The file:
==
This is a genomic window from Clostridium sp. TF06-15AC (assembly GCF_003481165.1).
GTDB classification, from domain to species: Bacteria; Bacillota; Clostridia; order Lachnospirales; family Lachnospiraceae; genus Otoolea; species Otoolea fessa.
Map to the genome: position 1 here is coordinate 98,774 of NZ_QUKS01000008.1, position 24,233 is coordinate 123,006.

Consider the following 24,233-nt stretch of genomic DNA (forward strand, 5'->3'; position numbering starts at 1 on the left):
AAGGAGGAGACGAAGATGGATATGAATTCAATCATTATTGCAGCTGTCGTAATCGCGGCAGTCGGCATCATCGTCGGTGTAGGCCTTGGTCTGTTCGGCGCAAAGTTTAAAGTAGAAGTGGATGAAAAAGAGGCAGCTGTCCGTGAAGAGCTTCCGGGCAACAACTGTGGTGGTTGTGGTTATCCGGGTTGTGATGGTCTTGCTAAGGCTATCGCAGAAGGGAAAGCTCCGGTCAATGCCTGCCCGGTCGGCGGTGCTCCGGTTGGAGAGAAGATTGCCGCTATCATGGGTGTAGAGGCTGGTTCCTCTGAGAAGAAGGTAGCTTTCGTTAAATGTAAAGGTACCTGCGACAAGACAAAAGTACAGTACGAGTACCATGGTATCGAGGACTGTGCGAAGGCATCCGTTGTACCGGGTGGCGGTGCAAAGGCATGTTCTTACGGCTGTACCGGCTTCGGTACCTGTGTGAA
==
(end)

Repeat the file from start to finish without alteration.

This is a genomic window from Clostridium sp. TF06-15AC (assembly GCF_003481165.1).
GTDB classification, from domain to species: Bacteria; Bacillota; Clostridia; order Lachnospirales; family Lachnospiraceae; genus Otoolea; species Otoolea fessa.
Map to the genome: position 1 here is coordinate 98,774 of NZ_QUKS01000008.1, position 24,233 is coordinate 123,006.

Consider the following 24,233-nt stretch of genomic DNA (forward strand, 5'->3'; position numbering starts at 1 on the left):
AAGGAGGAGACGAAGATGGATATGAATTCAATCATTATTGCAGCTGTCGTAATCGCGGCAGTCGGCATCATCGTCGGTGTAGGCCTTGGTCTGTTCGGCGCAAAGTTTAAAGTAGAAGTGGATGAAAAAGAGGCAGCTGTCCGTGAAGAGCTTCCGGGCAACAACTGTGGTGGTTGTGGTTATCCGGGTTGTGATGGTCTTGCTAAGGCTATCGCAGAAGGGAAAGCTCCGGTCAATGCCTGCCCGGTCGGCGGTGCTCCGGTTGGAGAGAAGATTGCCGCTATCATGGGTGTAGAGGCTGGTTCCTCTGAGAAGAAGGTAGCTTTCGTTAAATGTAAAGGTACCTGCGACAAGACAAAAGTACAGTACGAGTACCATGGTATCGAGGACTGTGCGAAGGCATCCGTTGTACCGGGTGGCGGTGCAAAGGCATGTTCTTACGGCTGTACCGGCTTCGGTACCTGTGTGAA